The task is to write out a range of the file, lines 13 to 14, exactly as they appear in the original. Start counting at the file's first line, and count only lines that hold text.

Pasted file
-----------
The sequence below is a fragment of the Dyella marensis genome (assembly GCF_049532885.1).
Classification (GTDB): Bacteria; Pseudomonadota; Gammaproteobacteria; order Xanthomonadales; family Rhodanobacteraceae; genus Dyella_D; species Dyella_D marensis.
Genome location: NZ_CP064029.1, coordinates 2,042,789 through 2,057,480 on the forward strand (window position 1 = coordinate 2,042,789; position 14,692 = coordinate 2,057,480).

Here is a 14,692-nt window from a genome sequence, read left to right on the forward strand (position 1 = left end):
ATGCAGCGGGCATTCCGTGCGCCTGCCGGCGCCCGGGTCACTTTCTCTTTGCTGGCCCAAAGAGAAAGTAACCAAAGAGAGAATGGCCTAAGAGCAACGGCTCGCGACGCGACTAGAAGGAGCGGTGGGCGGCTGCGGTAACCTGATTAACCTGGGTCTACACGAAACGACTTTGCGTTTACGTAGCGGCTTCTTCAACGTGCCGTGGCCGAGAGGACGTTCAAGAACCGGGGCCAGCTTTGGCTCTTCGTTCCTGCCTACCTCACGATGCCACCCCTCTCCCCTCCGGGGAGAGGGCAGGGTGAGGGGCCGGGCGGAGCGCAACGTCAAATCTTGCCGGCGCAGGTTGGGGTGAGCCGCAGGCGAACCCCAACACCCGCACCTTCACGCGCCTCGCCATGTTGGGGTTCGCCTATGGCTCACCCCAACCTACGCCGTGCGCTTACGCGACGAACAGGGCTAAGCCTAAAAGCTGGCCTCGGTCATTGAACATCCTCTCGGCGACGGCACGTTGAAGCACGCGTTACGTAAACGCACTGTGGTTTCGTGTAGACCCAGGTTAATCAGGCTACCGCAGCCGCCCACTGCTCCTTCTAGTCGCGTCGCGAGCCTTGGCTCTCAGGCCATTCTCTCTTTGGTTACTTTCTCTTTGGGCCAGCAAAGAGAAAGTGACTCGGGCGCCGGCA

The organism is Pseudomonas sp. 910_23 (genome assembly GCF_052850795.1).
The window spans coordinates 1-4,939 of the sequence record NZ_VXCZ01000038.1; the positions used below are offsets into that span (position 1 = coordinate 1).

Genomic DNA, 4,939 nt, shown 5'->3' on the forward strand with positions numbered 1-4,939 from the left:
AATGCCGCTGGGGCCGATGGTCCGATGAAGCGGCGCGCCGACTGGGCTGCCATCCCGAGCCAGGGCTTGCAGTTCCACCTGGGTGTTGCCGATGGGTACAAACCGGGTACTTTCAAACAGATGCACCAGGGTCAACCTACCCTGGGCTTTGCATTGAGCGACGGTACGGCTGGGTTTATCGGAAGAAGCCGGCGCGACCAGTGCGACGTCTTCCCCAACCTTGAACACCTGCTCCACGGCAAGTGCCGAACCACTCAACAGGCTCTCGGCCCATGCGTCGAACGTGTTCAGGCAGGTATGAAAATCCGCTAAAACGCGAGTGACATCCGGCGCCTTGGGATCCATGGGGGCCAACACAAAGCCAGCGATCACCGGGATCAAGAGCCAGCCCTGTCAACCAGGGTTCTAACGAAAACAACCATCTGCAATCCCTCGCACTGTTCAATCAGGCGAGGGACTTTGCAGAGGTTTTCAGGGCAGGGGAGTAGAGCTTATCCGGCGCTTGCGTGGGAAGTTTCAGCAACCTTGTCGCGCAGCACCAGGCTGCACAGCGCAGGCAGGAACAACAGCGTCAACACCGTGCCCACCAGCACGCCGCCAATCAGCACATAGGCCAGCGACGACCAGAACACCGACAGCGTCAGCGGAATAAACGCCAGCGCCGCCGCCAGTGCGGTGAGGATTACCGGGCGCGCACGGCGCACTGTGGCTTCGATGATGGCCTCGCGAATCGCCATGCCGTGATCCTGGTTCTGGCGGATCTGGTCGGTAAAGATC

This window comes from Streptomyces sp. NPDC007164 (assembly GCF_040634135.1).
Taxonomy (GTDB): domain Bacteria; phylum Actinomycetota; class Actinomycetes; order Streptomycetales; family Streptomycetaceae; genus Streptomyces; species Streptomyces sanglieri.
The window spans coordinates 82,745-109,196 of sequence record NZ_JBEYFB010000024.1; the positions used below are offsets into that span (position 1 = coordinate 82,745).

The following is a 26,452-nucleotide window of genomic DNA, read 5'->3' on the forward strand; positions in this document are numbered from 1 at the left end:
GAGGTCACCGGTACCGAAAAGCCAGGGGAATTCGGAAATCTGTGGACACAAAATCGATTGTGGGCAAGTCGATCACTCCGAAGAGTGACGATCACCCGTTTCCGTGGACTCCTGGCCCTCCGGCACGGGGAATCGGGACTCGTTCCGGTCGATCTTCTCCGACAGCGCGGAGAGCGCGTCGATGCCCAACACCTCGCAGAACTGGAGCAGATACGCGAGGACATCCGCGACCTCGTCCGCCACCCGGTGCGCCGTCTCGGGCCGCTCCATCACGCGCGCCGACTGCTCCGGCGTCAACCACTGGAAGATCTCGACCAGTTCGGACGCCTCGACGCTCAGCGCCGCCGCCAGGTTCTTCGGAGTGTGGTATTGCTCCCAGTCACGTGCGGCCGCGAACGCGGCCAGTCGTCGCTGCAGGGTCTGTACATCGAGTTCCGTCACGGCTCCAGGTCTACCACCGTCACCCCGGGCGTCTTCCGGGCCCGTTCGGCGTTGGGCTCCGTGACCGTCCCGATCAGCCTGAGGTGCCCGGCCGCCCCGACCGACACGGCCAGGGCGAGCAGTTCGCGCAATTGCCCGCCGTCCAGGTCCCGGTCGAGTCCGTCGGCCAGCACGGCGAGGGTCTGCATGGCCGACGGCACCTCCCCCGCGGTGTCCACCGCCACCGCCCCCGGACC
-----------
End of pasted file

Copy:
The following is a 26,452-nucleotide window of genomic DNA, read 5'->3' on the forward strand; positions in this document are numbered from 1 at the left end:
GAGGTCACCGGTACCGAAAAGCCAGGGGAATTCGGAAATCTGTGGACACAAAATCGATTGTGGGCAAGTCGATCACTCCGAAGAGTGACGATCACCCGTTTCCGTGGACTCCTGGCCCTCCGGCACGGGGAATCGGGACTCGTTCCGGTCGATCTTCTCCGACAGCGCGGAGAGCGCGTCGATGCCCAACACCTCGCAGAACTGGAGCAGATACGCGAGGACATCCGCGACCTCGTCCGCCACCCGGTGCGCCGTCTCGGGCCGCTCCATCACGCGCGCCGACTGCTCCGGCGTCAACCACTGGAAGATCTCGACCAGTTCGGACGCCTCGACGCTCAGCGCCGCCGCCAGGTTCTTCGGAGTGTGGTATTGCTCCCAGTCACGTGCGGCCGCGAACGCGGCCAGTCGTCGCTGCAGGGTCTGTACATCGAGTTCCGTCACGGCTCCAGGTCTACCACCGTCACCCCGGGCGTCTTCCGGGCCCGTTCGGCGTTGGGCTCCGTGACCGTCCCGATCAGCCTGAGGTGCCCGGCCGCCCCGACCGACACGGCCAGGGCGAGCAGTTCGCGCAATTGCCCGCCGTCCAGGTCCCGGTCGAGTCCGTCGGCCAGCACGGCGAGGGTCTGCATGGCCGACGGCACCTCCCCCGCGGTGTCCACCGCCACCGCCCCCGGACC